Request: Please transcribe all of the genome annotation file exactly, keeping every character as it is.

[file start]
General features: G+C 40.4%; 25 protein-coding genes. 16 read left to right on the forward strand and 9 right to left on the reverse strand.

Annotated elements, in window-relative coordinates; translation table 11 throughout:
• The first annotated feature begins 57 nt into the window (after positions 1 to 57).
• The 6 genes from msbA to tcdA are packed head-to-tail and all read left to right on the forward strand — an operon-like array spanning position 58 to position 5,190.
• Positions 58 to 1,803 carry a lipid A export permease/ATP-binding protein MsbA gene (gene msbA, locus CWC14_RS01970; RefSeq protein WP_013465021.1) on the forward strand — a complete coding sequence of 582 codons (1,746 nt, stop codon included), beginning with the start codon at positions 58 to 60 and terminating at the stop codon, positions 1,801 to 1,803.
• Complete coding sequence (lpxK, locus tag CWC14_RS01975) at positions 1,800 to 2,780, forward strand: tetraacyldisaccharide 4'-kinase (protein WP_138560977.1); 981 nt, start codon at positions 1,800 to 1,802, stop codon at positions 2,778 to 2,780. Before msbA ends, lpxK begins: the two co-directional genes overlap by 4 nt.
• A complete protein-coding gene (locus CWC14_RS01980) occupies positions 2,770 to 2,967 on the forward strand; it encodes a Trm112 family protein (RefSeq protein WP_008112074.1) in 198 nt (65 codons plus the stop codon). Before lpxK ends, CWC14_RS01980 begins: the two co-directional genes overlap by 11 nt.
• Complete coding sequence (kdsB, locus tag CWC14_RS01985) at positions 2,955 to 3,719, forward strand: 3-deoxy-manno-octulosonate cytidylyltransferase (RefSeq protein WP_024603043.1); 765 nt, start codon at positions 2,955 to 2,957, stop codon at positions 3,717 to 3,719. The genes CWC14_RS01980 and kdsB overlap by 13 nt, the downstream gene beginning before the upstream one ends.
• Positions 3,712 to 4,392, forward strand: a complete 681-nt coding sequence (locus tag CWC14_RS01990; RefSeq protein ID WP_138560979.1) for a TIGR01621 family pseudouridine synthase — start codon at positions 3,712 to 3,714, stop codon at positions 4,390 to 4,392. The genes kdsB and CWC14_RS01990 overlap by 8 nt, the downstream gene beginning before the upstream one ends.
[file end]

General features: G+C 40.4%; 25 protein-coding genes. 16 read left to right on the forward strand and 9 right to left on the reverse strand.

Annotated elements, in window-relative coordinates; translation table 11 throughout:
• The first annotated feature begins 57 nt into the window (after positions 1 to 57).
• The 6 genes from msbA to tcdA are packed head-to-tail and all read left to right on the forward strand — an operon-like array spanning position 58 to position 5,190.
• Positions 58 to 1,803 carry a lipid A export permease/ATP-binding protein MsbA gene (gene msbA, locus CWC14_RS01970; RefSeq protein WP_013465021.1) on the forward strand — a complete coding sequence of 582 codons (1,746 nt, stop codon included), beginning with the start codon at positions 58 to 60 and terminating at the stop codon, positions 1,801 to 1,803.
• Complete coding sequence (lpxK, locus tag CWC14_RS01975) at positions 1,800 to 2,780, forward strand: tetraacyldisaccharide 4'-kinase (protein WP_138560977.1); 981 nt, start codon at positions 1,800 to 1,802, stop codon at positions 2,778 to 2,780. Before msbA ends, lpxK begins: the two co-directional genes overlap by 4 nt.
• A complete protein-coding gene (locus CWC14_RS01980) occupies positions 2,770 to 2,967 on the forward strand; it encodes a Trm112 family protein (RefSeq protein WP_008112074.1) in 198 nt (65 codons plus the stop codon). Before lpxK ends, CWC14_RS01980 begins: the two co-directional genes overlap by 11 nt.
• Complete coding sequence (kdsB, locus tag CWC14_RS01985) at positions 2,955 to 3,719, forward strand: 3-deoxy-manno-octulosonate cytidylyltransferase (RefSeq protein WP_024603043.1); 765 nt, start codon at positions 2,955 to 2,957, stop codon at positions 3,717 to 3,719. The genes CWC14_RS01980 and kdsB overlap by 13 nt, the downstream gene beginning before the upstream one ends.
• Positions 3,712 to 4,392, forward strand: a complete 681-nt coding sequence (locus tag CWC14_RS01990; RefSeq protein ID WP_138560979.1) for a TIGR01621 family pseudouridine synthase — start codon at positions 3,712 to 3,714, stop codon at positions 4,390 to 4,392. The genes kdsB and CWC14_RS01990 overlap by 8 nt, the downstream gene beginning before the upstream one ends.